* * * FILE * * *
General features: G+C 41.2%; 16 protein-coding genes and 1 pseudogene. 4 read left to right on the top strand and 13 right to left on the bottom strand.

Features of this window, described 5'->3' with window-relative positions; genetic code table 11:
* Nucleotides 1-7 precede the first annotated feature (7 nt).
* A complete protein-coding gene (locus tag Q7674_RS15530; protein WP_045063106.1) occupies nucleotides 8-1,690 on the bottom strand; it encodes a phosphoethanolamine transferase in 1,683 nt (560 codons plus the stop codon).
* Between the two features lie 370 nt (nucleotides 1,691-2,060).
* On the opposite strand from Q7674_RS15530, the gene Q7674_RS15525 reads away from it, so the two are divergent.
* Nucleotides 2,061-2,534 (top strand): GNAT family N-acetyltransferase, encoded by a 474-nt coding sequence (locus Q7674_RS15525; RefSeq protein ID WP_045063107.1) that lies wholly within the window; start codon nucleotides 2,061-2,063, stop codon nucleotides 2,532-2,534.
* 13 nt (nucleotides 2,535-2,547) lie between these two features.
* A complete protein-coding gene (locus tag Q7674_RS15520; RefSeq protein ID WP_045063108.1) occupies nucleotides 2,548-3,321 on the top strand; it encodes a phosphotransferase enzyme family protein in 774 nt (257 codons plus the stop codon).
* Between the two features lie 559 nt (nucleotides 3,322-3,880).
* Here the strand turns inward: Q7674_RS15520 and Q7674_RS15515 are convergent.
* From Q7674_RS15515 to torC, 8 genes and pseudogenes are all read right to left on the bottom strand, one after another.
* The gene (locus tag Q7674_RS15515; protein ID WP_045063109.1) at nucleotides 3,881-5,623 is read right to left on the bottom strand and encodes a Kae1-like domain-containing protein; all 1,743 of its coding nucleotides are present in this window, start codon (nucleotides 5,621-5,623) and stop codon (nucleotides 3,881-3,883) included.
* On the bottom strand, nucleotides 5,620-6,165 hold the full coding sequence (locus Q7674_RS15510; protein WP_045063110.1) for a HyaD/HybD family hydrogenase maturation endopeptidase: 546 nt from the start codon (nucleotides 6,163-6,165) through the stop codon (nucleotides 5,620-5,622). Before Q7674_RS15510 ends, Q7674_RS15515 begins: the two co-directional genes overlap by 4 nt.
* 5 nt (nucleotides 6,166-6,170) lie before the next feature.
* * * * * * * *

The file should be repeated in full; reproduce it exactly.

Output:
General features: G+C 41.2%; 16 protein-coding genes and 1 pseudogene. 4 read left to right on the top strand and 13 right to left on the bottom strand.

Features of this window, described 5'->3' with window-relative positions; genetic code table 11:
* Nucleotides 1-7 precede the first annotated feature (7 nt).
* A complete protein-coding gene (locus tag Q7674_RS15530; protein WP_045063106.1) occupies nucleotides 8-1,690 on the bottom strand; it encodes a phosphoethanolamine transferase in 1,683 nt (560 codons plus the stop codon).
* Between the two features lie 370 nt (nucleotides 1,691-2,060).
* On the opposite strand from Q7674_RS15530, the gene Q7674_RS15525 reads away from it, so the two are divergent.
* Nucleotides 2,061-2,534 (top strand): GNAT family N-acetyltransferase, encoded by a 474-nt coding sequence (locus Q7674_RS15525; RefSeq protein ID WP_045063107.1) that lies wholly within the window; start codon nucleotides 2,061-2,063, stop codon nucleotides 2,532-2,534.
* 13 nt (nucleotides 2,535-2,547) lie between these two features.
* A complete protein-coding gene (locus tag Q7674_RS15520; RefSeq protein ID WP_045063108.1) occupies nucleotides 2,548-3,321 on the top strand; it encodes a phosphotransferase enzyme family protein in 774 nt (257 codons plus the stop codon).
* Between the two features lie 559 nt (nucleotides 3,322-3,880).
* Here the strand turns inward: Q7674_RS15520 and Q7674_RS15515 are convergent.
* From Q7674_RS15515 to torC, 8 genes and pseudogenes are all read right to left on the bottom strand, one after another.
* The gene (locus tag Q7674_RS15515; protein ID WP_045063109.1) at nucleotides 3,881-5,623 is read right to left on the bottom strand and encodes a Kae1-like domain-containing protein; all 1,743 of its coding nucleotides are present in this window, start codon (nucleotides 5,621-5,623) and stop codon (nucleotides 3,881-3,883) included.
* On the bottom strand, nucleotides 5,620-6,165 hold the full coding sequence (locus Q7674_RS15510; protein WP_045063110.1) for a HyaD/HybD family hydrogenase maturation endopeptidase: 546 nt from the start codon (nucleotides 6,163-6,165) through the stop codon (nucleotides 5,620-5,622). Before Q7674_RS15510 ends, Q7674_RS15515 begins: the two co-directional genes overlap by 4 nt.
* 5 nt (nucleotides 6,166-6,170) lie before the next feature.